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Fire Safety Reinsurance Facility

McGill and Partners and the ABI have launched a Fire Safety Reinsurance Facility to help improve the availability of insurance for higher-risk residential buildings awaiting work to fix fire safety issues.  

The Facility is intended to be in place for between three and five years whilst remediation takes place. After that time, buildings should be safer, and the Facility would no longer be needed.  

Further information can be found below to help answer questions for leaseholders, for freeholders or property managing agents responsible for taking out the building insurance policy and for the wider insurance industry. The British Insurance Brokers Association (BIBA) has also been involved and will be actively engaged in making sure brokers can use the Facility and more advice for brokers is available on BIBA’s website.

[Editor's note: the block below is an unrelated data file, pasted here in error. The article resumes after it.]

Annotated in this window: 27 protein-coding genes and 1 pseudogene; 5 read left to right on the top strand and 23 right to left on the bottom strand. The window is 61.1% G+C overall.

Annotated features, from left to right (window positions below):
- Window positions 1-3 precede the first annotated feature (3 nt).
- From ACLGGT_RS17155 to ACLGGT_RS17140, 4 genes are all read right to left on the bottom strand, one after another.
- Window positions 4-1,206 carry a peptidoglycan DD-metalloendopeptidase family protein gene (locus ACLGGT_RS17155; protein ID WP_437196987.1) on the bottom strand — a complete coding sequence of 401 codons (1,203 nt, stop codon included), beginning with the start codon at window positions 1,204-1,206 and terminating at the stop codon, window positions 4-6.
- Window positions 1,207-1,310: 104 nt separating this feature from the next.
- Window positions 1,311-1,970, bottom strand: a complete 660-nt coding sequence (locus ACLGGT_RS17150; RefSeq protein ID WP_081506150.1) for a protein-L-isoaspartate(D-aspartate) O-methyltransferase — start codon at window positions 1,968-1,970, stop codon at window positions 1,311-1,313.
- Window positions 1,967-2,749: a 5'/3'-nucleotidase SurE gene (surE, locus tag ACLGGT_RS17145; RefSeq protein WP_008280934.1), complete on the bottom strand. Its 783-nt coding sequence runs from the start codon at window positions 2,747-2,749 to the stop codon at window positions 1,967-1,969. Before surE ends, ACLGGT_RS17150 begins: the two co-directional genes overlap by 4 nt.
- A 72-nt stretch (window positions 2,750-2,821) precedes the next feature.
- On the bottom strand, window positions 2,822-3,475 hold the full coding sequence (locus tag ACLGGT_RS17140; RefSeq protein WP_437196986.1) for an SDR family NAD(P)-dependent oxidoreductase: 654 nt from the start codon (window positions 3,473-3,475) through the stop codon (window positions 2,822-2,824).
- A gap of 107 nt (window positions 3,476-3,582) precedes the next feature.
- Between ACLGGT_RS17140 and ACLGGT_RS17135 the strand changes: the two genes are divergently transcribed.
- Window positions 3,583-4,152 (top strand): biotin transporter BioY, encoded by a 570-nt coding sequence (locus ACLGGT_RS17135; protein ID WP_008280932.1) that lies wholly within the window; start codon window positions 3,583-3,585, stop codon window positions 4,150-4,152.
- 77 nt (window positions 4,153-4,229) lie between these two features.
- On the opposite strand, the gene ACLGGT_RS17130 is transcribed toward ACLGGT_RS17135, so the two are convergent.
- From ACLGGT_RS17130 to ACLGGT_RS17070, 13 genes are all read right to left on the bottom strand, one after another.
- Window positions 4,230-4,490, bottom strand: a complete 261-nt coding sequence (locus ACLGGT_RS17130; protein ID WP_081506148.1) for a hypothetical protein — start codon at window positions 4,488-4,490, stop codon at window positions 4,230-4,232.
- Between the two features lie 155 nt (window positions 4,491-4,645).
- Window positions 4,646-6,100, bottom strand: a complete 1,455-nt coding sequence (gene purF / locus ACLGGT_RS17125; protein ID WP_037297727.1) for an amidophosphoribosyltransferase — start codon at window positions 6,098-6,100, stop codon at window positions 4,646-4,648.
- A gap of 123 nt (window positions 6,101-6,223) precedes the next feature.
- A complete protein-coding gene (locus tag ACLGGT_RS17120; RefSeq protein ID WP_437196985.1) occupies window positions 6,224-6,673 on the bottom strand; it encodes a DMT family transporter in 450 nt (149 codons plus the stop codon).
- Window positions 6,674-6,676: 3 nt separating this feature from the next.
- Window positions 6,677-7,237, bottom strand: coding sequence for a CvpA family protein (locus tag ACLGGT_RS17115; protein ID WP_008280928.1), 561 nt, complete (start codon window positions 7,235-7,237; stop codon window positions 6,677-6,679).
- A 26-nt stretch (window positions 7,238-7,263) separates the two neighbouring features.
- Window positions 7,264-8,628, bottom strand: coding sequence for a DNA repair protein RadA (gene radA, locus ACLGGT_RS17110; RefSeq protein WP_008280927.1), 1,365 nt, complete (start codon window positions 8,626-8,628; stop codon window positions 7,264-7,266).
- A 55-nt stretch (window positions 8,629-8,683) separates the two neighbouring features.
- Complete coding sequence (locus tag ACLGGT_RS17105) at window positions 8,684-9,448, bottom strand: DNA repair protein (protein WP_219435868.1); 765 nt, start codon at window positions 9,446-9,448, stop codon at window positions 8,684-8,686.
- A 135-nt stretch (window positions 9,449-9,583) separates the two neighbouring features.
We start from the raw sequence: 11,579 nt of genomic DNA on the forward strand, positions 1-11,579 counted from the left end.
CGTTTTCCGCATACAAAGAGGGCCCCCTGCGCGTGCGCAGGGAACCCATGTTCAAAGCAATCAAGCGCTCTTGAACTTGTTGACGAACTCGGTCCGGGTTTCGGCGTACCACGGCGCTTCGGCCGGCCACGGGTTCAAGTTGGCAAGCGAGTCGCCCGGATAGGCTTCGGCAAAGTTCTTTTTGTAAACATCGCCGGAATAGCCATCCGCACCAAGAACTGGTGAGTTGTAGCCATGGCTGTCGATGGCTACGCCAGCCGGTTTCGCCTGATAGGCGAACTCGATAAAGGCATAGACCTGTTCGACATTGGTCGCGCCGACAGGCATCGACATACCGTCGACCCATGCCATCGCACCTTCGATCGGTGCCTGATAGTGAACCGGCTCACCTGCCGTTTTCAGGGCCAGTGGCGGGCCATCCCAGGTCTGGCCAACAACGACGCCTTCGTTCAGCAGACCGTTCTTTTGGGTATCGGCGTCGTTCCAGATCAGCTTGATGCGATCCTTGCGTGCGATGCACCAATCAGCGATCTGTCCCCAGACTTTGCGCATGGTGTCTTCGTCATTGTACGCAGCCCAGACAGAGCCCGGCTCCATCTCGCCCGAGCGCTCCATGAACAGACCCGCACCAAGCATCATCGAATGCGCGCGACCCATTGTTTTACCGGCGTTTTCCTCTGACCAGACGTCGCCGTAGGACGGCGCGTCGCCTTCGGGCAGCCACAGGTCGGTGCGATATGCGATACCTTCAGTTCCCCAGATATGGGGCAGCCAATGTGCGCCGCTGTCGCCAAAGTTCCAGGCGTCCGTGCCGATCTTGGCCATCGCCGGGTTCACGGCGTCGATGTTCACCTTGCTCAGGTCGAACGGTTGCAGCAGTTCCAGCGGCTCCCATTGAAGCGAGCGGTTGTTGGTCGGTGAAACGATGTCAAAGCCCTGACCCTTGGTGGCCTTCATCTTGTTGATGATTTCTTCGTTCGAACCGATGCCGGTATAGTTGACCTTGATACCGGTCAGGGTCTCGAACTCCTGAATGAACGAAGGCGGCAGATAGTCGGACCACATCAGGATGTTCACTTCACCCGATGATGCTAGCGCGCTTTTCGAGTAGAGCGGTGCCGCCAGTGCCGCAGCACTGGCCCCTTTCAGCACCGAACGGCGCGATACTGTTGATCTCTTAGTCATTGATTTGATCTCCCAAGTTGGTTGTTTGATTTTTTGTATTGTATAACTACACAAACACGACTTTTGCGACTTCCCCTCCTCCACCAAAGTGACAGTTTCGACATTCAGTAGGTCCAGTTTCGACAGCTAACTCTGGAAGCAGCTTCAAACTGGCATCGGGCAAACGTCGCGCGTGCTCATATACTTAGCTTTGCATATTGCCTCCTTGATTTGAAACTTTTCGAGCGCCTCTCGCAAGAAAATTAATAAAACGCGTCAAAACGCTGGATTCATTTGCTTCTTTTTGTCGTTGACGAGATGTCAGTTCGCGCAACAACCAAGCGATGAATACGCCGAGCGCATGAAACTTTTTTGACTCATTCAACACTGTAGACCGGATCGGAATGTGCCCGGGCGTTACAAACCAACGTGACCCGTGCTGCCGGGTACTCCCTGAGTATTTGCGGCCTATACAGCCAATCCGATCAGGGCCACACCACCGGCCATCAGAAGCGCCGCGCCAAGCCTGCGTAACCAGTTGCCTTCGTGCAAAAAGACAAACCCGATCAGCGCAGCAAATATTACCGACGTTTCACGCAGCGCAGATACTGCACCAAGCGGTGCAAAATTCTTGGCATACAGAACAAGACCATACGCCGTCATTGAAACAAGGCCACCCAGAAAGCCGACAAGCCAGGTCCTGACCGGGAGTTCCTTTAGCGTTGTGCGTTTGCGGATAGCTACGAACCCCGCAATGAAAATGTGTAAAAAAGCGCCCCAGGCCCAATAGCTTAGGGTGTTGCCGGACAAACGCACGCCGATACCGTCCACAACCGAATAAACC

How it Works

Five insurance firms – Allianz, Aviva, Axa, RSA and Zurich - will enter buildings into the Facility from 1 April 2024 onwards. Other insurance companies who are interested in participating in the Facility should contact McGill and Partners. 

When the buildings insurance policy is due for renewal, the person or company responsible for arranging the insurance cover should contact their existing broker or insurer as usual.

Insurers will proactively consider which of the buildings they currently insure would be suitable to be entered into the Facility at the point of renewal. Where a broker is used, the broker should also speak with participating insurers to see if the building can be considered for entry, alongside looking across the wider market as they usually would to find the right cover for the building’s needs.